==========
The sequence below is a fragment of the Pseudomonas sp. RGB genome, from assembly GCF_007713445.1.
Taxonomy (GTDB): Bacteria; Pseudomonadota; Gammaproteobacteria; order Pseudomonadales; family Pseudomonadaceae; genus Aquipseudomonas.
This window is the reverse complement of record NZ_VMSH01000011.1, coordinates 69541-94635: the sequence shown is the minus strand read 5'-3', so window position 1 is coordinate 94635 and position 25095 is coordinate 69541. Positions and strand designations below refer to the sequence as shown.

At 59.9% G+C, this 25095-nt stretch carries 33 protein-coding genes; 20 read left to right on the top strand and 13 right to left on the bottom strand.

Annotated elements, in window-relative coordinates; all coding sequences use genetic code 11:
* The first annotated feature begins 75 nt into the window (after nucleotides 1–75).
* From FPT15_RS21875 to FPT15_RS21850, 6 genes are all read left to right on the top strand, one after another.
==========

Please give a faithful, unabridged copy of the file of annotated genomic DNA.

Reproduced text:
The sequence below is a fragment of the Pseudomonas sp. RGB genome, from assembly GCF_007713445.1.
Taxonomy (GTDB): Bacteria; Pseudomonadota; Gammaproteobacteria; order Pseudomonadales; family Pseudomonadaceae; genus Aquipseudomonas.
This window is the reverse complement of record NZ_VMSH01000011.1, coordinates 69541-94635: the sequence shown is the minus strand read 5'-3', so window position 1 is coordinate 94635 and position 25095 is coordinate 69541. Positions and strand designations below refer to the sequence as shown.

At 59.9% G+C, this 25095-nt stretch carries 33 protein-coding genes; 20 read left to right on the top strand and 13 right to left on the bottom strand.

Annotated elements, in window-relative coordinates; all coding sequences use genetic code 11:
* The first annotated feature begins 75 nt into the window (after nucleotides 1–75).
* From FPT15_RS21875 to FPT15_RS21850, 6 genes are all read left to right on the top strand, one after another.